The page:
Cambodian goods exports to Australia reached $118.735 million in the first four months of 2023, down nearly 6.05 per cent year-on-year from $126.380 million and down 9.37 per cent half-on-half (compared to July-October 2022) from $131.01 million, according to provisional Customs (GDCE) data compiled in “International Merchandise Trade Statistics” bulletins.
The volume of merchandise traded between the two countries in January-April 2023 was to the tune of $164.460 million, down 8.79 per cent year-on-year from $180.315 million and down 9.05 per cent half-on-half from $180.82 million.
At the same time, the Kingdom imported $45.725 million worth of goods from Australia, down 15.22 per cent year-on-year from $53.935 million and down 8.20 per cent half-on-half from $49.81 million.
Cambodia’s trade surplus – the amount by which a country’s exports exceed its imports – with the Group of 20 (G20) member nation for the four-month period stood at $73.010 million, expanding by 0.78 per cent year-on-year from $72.445 million but narrowing by 10.09 per cent half-on-half from $81.21 million.
Australia was Cambodia’s 17th biggest trading partner for the period, representing 1.085 per cent, 1.641 per cent and 0.577 per cent of the Kingdom’s international trade ($15.161 billion), exports ($7.234B) and imports ($7.927B), respectively, GDCE figures indicate.
Cambodia Chamber of Commerce (CCC) vice-president Lim Heng commented to The Post on May 24 that the thriving Australian economy offers a growing market for Cambodian goods, and there are numerous Australian investors already operating in the Kingdom.
The CCC, Cambodia’s apex trade body, earlier this month opened representative offices in Melbourne and Sydney, Australia that are expected to provide a solid boost to trade and investment cooperation between the two countries.
Heng attributed the declines in bilateral trade volume to fallout from the global economic crisis propelled by the armed Ukraine conflict as well as geopolitical tensions between major economic powers.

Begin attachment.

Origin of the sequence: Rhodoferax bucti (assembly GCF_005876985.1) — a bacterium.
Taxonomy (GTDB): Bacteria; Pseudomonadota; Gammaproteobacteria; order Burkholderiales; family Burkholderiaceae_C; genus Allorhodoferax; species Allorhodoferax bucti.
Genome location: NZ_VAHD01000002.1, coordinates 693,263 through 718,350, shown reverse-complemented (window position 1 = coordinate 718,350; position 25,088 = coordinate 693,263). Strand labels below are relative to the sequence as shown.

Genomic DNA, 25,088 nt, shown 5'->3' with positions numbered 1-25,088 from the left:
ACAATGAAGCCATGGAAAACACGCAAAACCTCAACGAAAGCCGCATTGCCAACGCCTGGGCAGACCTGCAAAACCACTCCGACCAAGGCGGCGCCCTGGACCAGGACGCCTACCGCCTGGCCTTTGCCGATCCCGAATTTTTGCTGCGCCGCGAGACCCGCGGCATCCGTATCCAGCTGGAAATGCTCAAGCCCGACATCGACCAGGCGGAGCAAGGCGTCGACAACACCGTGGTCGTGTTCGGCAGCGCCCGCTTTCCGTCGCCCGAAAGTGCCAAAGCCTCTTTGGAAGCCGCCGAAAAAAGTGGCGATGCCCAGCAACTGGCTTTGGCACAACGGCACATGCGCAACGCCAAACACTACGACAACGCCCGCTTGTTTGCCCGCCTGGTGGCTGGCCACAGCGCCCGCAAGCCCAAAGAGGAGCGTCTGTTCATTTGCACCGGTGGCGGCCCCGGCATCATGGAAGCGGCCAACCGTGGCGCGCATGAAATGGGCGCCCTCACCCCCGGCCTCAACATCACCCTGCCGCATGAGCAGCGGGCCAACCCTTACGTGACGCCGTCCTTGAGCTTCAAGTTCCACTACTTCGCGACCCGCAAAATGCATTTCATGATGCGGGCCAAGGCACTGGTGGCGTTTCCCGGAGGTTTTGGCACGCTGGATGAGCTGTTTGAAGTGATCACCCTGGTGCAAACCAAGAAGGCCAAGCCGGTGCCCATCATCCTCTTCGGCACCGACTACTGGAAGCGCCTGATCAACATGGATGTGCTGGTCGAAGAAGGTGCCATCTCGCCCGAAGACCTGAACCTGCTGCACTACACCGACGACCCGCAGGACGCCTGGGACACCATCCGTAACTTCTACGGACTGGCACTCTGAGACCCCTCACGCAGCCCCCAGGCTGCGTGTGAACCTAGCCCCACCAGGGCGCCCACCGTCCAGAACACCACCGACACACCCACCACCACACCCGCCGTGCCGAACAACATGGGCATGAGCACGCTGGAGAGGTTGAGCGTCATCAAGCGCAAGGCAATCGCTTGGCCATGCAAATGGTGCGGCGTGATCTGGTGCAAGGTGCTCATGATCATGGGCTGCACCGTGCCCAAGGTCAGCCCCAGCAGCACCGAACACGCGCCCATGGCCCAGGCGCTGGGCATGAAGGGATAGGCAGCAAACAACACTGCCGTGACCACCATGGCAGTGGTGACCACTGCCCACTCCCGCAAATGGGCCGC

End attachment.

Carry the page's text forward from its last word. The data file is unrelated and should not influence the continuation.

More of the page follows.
But with the new representative offices in Australia, “we have high expectations that when the global economic situation improves, bilateral trade, particularly Cambodia’s exports, will pick up”, he said.
According to Heng, high-potential Cambodian exports to Australia comprise textile-related items, bicycles and agricultural products, while notable imports include electronics, pharmaceuticals and vehicles.
Last month alone, the Cambodia-Australia merchandise trade volume came to $28.64 million, down 46.9 per cent from $53.93 million in April 2022 (year-on-year), down 17.0 per cent from $34.5 million in October 2022 (half-on-half), down 42.1 per cent from $49.49 million in January 2023 (quarter-on-quarter), and down 43.8 per cent from $50.94 million in March 2023 (month-on-month), according to GDCE statistics.
Cambodian exports reached $20.416 million, down 40.4 per cent year-on-year from $34.276 million, down 28.5 per cent half-on-half from $28.553 million, down 37.8 per cent quarter-on-quarter from $32.836 million, and down 45.33 per cent month-on-month from $37.346 million.
Imports, meanwhile, closed the month at $8.226 million, down 58.2 per cent year-on-year from $19.657 million, up 38 per cent half-on-half from $5.96 million, down 50.6 per cent quarter-on-quarter from $16.651 million, and down 39.5 per cent month-on-month from $13.598 million.
The Kingdom’s trade surplus with Australia in April came to $12.19 million, down 16.6 per cent year-on-year from $14.62 million, down 46.0 per cent half-on-half from $22.59 million, down 24.7 per cent quarter-on-quarter from $16.2 million, and down 48.7 per cent month-on-month from $23.75 million.